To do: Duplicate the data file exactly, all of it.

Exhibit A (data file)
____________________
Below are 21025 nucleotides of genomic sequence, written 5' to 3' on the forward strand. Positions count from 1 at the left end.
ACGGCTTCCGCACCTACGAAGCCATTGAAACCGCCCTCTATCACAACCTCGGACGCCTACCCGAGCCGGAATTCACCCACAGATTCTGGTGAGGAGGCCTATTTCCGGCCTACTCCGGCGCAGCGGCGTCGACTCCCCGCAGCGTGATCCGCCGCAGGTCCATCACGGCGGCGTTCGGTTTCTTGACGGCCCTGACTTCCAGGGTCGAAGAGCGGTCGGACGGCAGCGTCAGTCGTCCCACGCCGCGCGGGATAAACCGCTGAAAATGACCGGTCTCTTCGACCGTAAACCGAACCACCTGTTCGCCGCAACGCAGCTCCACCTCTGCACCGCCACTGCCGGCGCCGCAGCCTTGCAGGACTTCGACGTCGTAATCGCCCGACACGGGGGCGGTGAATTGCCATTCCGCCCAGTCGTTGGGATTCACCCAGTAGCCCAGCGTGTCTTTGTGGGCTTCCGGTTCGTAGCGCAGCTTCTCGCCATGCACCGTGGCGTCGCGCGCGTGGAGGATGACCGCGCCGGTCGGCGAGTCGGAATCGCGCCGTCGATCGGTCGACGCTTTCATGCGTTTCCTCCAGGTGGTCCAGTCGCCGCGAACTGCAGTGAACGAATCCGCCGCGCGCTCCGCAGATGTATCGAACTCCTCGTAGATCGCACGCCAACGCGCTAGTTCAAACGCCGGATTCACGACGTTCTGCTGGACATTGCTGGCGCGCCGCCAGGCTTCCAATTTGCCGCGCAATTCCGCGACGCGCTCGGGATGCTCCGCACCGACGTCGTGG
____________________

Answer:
Below are 21025 nucleotides of genomic sequence, written 5' to 3' on the forward strand. Positions count from 1 at the left end.
ACGGCTTCCGCACCTACGAAGCCATTGAAACCGCCCTCTATCACAACCTCGGACGCCTACCCGAGCCGGAATTCACCCACAGATTCTGGTGAGGAGGCCTATTTCCGGCCTACTCCGGCGCAGCGGCGTCGACTCCCCGCAGCGTGATCCGCCGCAGGTCCATCACGGCGGCGTTCGGTTTCTTGACGGCCCTGACTTCCAGGGTCGAAGAGCGGTCGGACGGCAGCGTCAGTCGTCCCACGCCGCGCGGGATAAACCGCTGAAAATGACCGGTCTCTTCGACCGTAAACCGAACCACCTGTTCGCCGCAACGCAGCTCCACCTCTGCACCGCCACTGCCGGCGCCGCAGCCTTGCAGGACTTCGACGTCGTAATCGCCCGACACGGGGGCGGTGAATTGCCATTCCGCCCAGTCGTTGGGATTCACCCAGTAGCCCAGCGTGTCTTTGTGGGCTTCCGGTTCGTAGCGCAGCTTCTCGCCATGCACCGTGGCGTCGCGCGCGTGGAGGATGACCGCGCCGGTCGGCGAGTCGGAATCGCGCCGTCGATCGGTCGACGCTTTCATGCGTTTCCTCCAGGTGGTCCAGTCGCCGCGAACTGCAGTGAACGAATCCGCCGCGCGCTCCGCAGATGTATCGAACTCCTCGTAGATCGCACGCCAACGCGCTAGTTCAAACGCCGGATTCACGACGTTCTGCTGGACATTGCTGGCGCGCCGCCAGGCTTCCAATTTGCCGCGCAATTCCGCGACGCGCTCGGGATGCTCCGCACCGACGTCGTGG